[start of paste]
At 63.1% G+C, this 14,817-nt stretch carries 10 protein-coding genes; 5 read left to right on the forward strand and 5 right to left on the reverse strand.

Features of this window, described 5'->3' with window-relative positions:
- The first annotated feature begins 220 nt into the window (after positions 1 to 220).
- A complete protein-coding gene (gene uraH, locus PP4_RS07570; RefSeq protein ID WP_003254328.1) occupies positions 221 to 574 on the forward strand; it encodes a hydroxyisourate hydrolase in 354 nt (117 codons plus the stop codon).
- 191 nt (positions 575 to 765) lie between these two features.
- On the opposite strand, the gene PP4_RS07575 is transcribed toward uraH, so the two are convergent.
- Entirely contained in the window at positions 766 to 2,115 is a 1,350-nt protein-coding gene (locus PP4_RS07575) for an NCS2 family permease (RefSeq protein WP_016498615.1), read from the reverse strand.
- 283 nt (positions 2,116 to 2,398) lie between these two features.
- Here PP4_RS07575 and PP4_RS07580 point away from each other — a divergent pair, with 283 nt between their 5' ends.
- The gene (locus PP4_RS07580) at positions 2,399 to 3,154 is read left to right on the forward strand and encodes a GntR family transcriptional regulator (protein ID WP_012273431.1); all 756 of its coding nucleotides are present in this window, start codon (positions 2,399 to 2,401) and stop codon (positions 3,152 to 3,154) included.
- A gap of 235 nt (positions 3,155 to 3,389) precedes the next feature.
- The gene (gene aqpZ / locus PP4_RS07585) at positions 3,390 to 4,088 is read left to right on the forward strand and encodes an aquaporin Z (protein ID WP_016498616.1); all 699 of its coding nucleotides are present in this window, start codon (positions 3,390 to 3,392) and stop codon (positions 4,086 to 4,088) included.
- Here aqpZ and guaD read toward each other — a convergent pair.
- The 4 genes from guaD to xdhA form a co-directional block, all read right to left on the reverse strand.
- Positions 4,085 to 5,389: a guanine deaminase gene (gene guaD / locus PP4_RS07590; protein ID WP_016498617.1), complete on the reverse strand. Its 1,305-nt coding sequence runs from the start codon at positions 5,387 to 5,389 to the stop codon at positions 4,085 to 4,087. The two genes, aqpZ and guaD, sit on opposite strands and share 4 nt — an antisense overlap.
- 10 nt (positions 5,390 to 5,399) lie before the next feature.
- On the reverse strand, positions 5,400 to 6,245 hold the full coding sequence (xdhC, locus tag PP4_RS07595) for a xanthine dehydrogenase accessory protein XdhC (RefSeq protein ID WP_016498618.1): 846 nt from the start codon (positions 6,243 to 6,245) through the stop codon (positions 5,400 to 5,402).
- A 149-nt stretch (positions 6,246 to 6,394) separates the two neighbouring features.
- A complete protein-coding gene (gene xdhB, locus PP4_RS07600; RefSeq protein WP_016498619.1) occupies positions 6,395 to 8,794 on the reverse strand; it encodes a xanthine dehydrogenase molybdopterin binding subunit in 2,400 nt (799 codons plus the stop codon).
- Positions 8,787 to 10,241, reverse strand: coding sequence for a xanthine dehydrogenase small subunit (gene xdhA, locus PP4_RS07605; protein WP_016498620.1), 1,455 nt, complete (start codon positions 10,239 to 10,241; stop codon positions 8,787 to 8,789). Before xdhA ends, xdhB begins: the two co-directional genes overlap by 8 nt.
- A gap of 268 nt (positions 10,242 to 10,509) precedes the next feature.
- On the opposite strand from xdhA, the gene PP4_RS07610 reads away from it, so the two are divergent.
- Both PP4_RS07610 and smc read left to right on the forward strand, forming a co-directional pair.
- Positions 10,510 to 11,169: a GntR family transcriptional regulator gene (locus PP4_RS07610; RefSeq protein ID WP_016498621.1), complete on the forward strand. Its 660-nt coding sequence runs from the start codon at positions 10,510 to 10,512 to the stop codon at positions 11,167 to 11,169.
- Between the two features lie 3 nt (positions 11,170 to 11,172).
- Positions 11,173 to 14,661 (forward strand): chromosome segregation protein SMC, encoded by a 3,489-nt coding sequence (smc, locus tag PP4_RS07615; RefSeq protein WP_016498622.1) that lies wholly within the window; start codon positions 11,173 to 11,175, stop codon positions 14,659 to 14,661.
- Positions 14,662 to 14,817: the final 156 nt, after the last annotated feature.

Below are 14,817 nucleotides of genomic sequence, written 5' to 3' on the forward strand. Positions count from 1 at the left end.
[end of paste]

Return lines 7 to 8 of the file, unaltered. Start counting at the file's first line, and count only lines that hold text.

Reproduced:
- Entirely contained in the window at positions 766 to 2,115 is a 1,350-nt protein-coding gene (locus PP4_RS07575) for an NCS2 family permease (RefSeq protein WP_016498615.1), read from the reverse strand.
- 283 nt (positions 2,116 to 2,398) lie between these two features.